The Student News Site of Saint Louis University

The University News

2 Students reflect on weekly Shabbat dinners with JSA

Courtesy of Aviv Hod
http://commons.wikimedia.org/wiki/File:Challah_Bread_Six_Braid_1.JPG

Courtesy of Aviv Hod http://commons.wikimedia.org/wiki/File:Challah_Bread_Six_Braid_1.JPG

[email protected]

Hang on for a minute...we're trying to find some more stories you might like.


Email This Story






Sarah Friedman
Sarah Friedman

“Every Friday since my freshman year, I head to Washington University for Shabbat. I never thought that these dinners would become such a huge part of my life. When I first came to SLU, I expected that while at a Jesuit university, Judaism would take a back seat in my life. However, these weekly meals have become something I look forward to.

I had no idea how difficult adjusting to a school with only a handful of other Jews would be. Sometimes I felt like I was from a different planet. The Jewish Student Association has become my family here on campus, and by extension, the individuals at Washington University who we celebrate with every Friday have become my extended family.

To clarify, Shabbat, the Jewish Sabbath, begins at sundown on Friday and ends at sundown on Saturday. Friday nights are typically celebrated in one’s home with a ritual candle lighting, ceremonial wine, braided egg bread called challah and some sort of meal. Back home in Arizona, my family celebrated Shabbat on Fridays so that we knew that for one night a week we would be together. Now that I am in college, I celebrate Shabbat with a different kind of family.

When I was little, my Hebrew teacher taught us a song called “Wherever You Go.” One of the repeating lines in the chorus is, “Amsterdam, Disneyland, Tel Aviv, oh they’re miles apart, but when we light the candles on Sabbath eve, we share in a prayer in each one of our hearts.” These words from this children’s song perfectly sum up my experiences celebrating Shabbat in St. Louis.

Every time I go to Shabbat dinner, I am reminded that no matter where I am, and no matter how far I am from my family, I am forming a new family, and my Jewish roots will keep me connected to all of the people that I love, and introduce me to new and wonderful people along the way. ”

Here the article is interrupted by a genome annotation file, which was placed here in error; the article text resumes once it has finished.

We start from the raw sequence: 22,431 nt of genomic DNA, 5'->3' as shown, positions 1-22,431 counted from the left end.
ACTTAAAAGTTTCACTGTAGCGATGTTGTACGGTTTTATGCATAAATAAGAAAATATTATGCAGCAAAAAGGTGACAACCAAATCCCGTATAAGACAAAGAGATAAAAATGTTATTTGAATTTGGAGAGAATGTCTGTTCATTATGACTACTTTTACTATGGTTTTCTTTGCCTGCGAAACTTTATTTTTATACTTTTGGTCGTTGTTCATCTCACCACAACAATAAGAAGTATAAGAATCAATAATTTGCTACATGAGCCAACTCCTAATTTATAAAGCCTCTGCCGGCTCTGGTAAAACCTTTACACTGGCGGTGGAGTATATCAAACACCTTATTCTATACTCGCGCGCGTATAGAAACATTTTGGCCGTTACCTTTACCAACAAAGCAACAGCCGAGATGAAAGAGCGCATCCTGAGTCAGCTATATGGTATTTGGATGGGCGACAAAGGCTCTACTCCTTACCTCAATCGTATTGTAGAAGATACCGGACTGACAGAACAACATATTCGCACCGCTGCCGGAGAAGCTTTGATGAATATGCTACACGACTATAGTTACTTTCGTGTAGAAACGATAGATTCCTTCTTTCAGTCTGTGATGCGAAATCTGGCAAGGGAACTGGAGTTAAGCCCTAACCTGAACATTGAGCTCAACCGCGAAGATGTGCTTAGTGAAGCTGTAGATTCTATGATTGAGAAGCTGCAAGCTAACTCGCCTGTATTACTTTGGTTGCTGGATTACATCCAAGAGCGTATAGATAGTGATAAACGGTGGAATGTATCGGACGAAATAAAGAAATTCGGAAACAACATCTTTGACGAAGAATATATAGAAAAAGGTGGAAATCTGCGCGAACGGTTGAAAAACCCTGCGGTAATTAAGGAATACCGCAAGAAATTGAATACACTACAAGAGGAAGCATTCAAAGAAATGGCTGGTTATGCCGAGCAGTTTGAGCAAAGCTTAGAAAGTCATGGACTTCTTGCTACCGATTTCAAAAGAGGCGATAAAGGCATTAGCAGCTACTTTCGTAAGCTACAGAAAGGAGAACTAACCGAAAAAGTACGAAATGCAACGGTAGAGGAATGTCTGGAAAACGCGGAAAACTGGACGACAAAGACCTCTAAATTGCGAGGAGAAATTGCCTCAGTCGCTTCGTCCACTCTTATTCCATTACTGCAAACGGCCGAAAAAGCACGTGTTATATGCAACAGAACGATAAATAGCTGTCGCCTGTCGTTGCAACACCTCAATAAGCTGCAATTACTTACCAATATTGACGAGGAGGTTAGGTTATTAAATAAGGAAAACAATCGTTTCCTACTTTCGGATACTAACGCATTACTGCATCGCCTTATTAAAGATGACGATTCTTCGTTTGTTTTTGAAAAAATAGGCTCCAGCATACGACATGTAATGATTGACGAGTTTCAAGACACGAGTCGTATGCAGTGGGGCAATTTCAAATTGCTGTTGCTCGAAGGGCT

Alexandra Baines
Alexandra Baines

“What Shabbat dinner represents to me is community. Every Friday, it is a chance to bring my faith and culture to the home, even when it isn’t my own home. Being in a comfortable environment where I can reflect, laugh, eat and be with others who are Jewish is a rarity. Already having the feeling that I am the odd fish out in the big pond, being Jewish at a Catholic and Jesuit University, it can be an overwhelming feeling at times. Friday nights at Shabbat dinner is where I feel comfort among people like me.

The religious part of the Sabbath is not even the most important to me. The element I appreciate and cherish most is the kinship of our culturally Jewish tie that brings us together. While I don’t observe Shabbos traditionally like some do, refraining from the use of technology or driving, I take Shabbos to reflect on the week past, to relax and enjoy the little things in life. Even not using my phone during dinner for a couple hours is a breath of fresh air in an overly connected world. I crave the times where I can be unattainable, when I’m usually reachable at the click of a button. Obviously food is a big part of Shabbat dinner. (If I’m being honest, though, my favorite part of Shabbos is challah, a type of braided egg bread.)

The ritualistic nature of the evening, the singing and the hand washing has special meaning to me because I worry about nothing else but where I am and who I’m with. At Shabbat dinner every other care and concern in my world can wait a few hours. Some people feel that it is an obligation, a chore, but I look forward to Shabbat dinner every week.

I could say that I feel a connection with God at Shabbos and that I reflect on my faith, but I wouldn’t be being completely honest. It is a time to reflect on my beliefs, but that is only part of it. Shabbos, to me, means the end of one week and the commencement of another. The symbolism of that cyclical new beginning gives me hope every week that I can improve myself and each day is a new opportunity and a new day to be happy for. “

Leave a Comment

If you want a picture to show with your comment, go get a gravatar.




Navigate Right
Navigate Left
  • 2 Students reflect on weekly Shabbat dinners with JSA

    Features

    Healthy Is Hot!

  • 2 Students reflect on weekly Shabbat dinners with JSA

    Features

    Moving Toward a Smooth Freshman Welcome

  • 2 Students reflect on weekly Shabbat dinners with JSA

    Editorials

    Semblances of safety at SLU

  • 2 Students reflect on weekly Shabbat dinners with JSA

    Editorials

    Moral complicity and collective guilt

  • 2 Students reflect on weekly Shabbat dinners with JSA

    Editorials

    Slowly growing sick of sequels

  • 2 Students reflect on weekly Shabbat dinners with JSA

    Editorials

    Win for photography and for Ferguson

  • 2 Students reflect on weekly Shabbat dinners with JSA

    Editorials

    Is baseball our pastime?

  • 2 Students reflect on weekly Shabbat dinners with JSA

    Editorials

    Distancing from death penalty

  • 2 Students reflect on weekly Shabbat dinners with JSA

    Commentary

    Enjoying (or enduring) Atlas Week

  • 2 Students reflect on weekly Shabbat dinners with JSA

    Editorials

    Giving ‘Jojo’ a second look

The Student News Site of Saint Louis University
2 Students reflect on weekly Shabbat dinners with JSA